Pictured: Nutritionist Jake Sehr (left) and Brody Stapel, farm owner, share with field day attendees how growing and feeding higher-fiber digestibility crops improve animal performance.
Soil health and having multiple species of crops in the soil year-round are two goals at Double Dutch Dairy.
About 50 farmers and community members gathered to learn about alternative forage systems and soil health during a Sheboygan River Progressive Farmers field day Aug. 31 at the farm. The event was sponsored by the farmer-led group, Sheboygan County Forage Council, Extension Sheboygan County and Midwest Forage Association.
A forage “cocktail mix” can contain BMR sorghum sudan grass, frosty berseem white clover, hairy vetch and tetilia Italian rye grass. This crop mixture was cut twice this season and Double Dutch planned to take a third cutting.
Brody Stapel, co-owner of Double Dutch Dairy, pointed out that because days are still long enough for growing after the wheat harvest, there’s an opportunity to improve soil health by growing an additional crop.
“That’s how I encourage people to start. Try something after wheat,” Stapel says.
Double Dutch Dairy is transitioning all of its acres to no-till. Time and fuel also are factors in the decision.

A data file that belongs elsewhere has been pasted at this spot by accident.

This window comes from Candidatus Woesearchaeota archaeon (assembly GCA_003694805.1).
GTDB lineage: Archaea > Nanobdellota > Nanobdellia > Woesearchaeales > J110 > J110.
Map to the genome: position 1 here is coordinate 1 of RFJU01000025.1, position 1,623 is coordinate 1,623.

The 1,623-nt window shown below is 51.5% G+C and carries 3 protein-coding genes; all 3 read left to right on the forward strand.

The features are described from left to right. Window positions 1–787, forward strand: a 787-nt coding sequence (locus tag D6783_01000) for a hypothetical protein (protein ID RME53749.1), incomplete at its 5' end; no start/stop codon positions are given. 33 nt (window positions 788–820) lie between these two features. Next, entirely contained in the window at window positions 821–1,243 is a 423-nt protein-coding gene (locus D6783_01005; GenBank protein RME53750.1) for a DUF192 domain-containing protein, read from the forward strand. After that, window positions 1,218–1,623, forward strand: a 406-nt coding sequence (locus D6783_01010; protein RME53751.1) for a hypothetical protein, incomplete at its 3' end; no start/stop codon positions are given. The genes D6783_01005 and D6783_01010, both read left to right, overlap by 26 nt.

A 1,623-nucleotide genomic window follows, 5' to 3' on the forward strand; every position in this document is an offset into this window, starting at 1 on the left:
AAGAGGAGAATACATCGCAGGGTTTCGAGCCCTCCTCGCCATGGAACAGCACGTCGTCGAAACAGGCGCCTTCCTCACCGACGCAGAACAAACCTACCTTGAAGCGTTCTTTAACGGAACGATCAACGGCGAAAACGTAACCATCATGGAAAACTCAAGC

“One of the big things for us having started here recently, is that it allows us to rotate,” Stapel explains. “We don’t have a huge land base around the dairy, so we can flip this field every year versus tying it up for three or four years with alfalfa.”
As a result of implementing conservation practices and adding diversity to the crops, the farm can achieve improved soil health and better plant health, according to Stapel. The farm has successfully steered away from the monoculture of pure alfalfa and corn silage.
Double Dutch’s long-term goal is to plant perennial cover crops and improve diversity in the soil. During a wet growing season, the way healthy soil carries water is second to none. Even though soil microbiology takes time, the organic matter continues to improve.